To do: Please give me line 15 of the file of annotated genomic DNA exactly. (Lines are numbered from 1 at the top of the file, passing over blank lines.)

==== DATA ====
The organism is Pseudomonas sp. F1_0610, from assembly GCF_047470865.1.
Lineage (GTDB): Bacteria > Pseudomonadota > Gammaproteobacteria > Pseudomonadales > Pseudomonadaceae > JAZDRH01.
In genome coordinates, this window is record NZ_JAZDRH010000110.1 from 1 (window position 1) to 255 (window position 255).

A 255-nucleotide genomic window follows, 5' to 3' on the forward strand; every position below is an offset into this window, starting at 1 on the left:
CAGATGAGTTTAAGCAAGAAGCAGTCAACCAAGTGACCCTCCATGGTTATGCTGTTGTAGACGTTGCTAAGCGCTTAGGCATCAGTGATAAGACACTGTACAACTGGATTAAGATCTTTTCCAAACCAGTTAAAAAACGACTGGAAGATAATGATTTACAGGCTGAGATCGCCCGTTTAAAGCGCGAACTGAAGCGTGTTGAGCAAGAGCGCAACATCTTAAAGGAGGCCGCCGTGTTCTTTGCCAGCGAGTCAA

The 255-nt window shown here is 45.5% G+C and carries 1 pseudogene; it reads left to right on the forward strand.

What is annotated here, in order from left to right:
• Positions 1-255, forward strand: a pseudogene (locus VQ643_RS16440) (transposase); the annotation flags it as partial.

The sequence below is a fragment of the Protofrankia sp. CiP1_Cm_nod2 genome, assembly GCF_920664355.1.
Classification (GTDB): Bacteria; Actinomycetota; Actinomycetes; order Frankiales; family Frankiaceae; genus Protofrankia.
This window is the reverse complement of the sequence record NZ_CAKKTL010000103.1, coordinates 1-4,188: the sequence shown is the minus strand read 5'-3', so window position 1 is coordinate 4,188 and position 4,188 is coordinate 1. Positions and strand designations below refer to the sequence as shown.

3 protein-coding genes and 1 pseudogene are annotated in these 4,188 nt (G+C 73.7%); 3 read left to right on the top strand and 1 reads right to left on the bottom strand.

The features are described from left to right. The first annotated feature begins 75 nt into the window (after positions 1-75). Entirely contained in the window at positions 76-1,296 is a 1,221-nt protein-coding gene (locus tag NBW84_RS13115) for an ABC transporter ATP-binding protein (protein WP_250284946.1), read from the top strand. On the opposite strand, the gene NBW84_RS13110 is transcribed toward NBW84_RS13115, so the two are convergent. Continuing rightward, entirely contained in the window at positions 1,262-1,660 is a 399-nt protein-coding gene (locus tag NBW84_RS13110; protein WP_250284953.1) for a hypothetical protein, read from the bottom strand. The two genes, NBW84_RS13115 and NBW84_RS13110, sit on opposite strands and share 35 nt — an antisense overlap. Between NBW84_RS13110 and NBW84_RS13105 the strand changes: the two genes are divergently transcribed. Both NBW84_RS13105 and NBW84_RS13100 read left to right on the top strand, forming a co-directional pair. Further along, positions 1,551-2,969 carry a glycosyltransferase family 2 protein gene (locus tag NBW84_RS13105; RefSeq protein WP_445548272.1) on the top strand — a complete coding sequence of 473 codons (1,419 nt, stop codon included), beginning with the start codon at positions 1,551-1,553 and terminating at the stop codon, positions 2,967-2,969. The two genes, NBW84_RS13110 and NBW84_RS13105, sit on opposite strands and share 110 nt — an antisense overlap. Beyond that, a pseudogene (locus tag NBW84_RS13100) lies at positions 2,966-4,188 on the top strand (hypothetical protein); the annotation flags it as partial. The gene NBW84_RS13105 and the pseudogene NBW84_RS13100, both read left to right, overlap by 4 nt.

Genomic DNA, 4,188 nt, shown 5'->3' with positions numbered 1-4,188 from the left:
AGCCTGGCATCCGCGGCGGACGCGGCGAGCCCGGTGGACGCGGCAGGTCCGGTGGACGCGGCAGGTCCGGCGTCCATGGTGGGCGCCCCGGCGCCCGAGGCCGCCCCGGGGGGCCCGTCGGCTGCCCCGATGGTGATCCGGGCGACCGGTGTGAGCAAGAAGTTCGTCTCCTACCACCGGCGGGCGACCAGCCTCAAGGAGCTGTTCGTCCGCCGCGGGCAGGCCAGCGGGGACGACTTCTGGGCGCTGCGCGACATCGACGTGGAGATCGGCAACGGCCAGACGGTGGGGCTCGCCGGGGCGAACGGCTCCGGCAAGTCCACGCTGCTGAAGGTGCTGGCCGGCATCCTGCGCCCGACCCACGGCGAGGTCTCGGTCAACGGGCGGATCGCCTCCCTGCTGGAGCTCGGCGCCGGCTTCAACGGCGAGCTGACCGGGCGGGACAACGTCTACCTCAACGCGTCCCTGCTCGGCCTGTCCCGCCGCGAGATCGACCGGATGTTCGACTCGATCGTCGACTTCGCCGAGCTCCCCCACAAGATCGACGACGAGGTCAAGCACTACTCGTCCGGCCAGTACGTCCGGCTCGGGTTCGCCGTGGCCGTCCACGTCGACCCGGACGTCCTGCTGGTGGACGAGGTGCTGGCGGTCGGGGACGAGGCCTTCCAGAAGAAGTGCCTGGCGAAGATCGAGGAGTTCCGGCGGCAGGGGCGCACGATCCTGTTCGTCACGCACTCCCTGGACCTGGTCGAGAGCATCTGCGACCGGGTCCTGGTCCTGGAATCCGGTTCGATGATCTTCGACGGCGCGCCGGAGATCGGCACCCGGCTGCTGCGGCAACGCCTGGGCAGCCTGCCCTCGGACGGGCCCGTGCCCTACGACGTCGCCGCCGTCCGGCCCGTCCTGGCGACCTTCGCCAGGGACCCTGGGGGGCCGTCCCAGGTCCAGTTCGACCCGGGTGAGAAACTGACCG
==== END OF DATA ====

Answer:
AGCCTGGCATCCGCGGCGGACGCGGCGAGCCCGGTGGACGCGGCAGGTCCGGTGGACGCGGCAGGTCCGGCGTCCATGGTGGGCGCCCCGGCGCCCGAGGCCGCCCCGGGGGGCCCGTCGGCTGCCCCGATGGTGATCCGGGCGACCGGTGTGAGCAAGAAGTTCGTCTCCTACCACCGGCGGGCGACCAGCCTCAAGGAGCTGTTCGTCCGCCGCGGGCAGGCCAGCGGGGACGACTTCTGGGCGCTGCGCGACATCGACGTGGAGATCGGCAACGGCCAGACGGTGGGGCTCGCCGGGGCGAACGGCTCCGGCAAGTCCACGCTGCTGAAGGTGCTGGCCGGCATCCTGCGCCCGACCCACGGCGAGGTCTCGGTCAACGGGCGGATCGCCTCCCTGCTGGAGCTCGGCGCCGGCTTCAACGGCGAGCTGACCGGGCGGGACAACGTCTACCTCAACGCGTCCCTGCTCGGCCTGTCCCGCCGCGAGATCGACCGGATGTTCGACTCGATCGTCGACTTCGCCGAGCTCCCCCACAAGATCGACGACGAGGTCAAGCACTACTCGTCCGGCCAGTACGTCCGGCTCGGGTTCGCCGTGGCCGTCCACGTCGACCCGGACGTCCTGCTGGTGGACGAGGTGCTGGCGGTCGGGGACGAGGCCTTCCAGAAGAAGTGCCTGGCGAAGATCGAGGAGTTCCGGCGGCAGGGGCGCACGATCCTGTTCGTCACGCACTCCCTGGACCTGGTCGAGAGCATCTGCGACCGGGTCCTGGTCCTGGAATCCGGTTCGATGATCTTCGACGGCGCGCCGGAGATCGGCACCCGGCTGCTGCGGCAACGCCTGGGCAGCCTGCCCTCGGACGGGCCCGTGCCCTACGACGTCGCCGCCGTCCGGCCCGTCCTGGCGACCTTCGCCAGGGACCCTGGGGGGCCGTCCCAGGTCCAGTTCGACCCGGGTGAGAAACTGACCG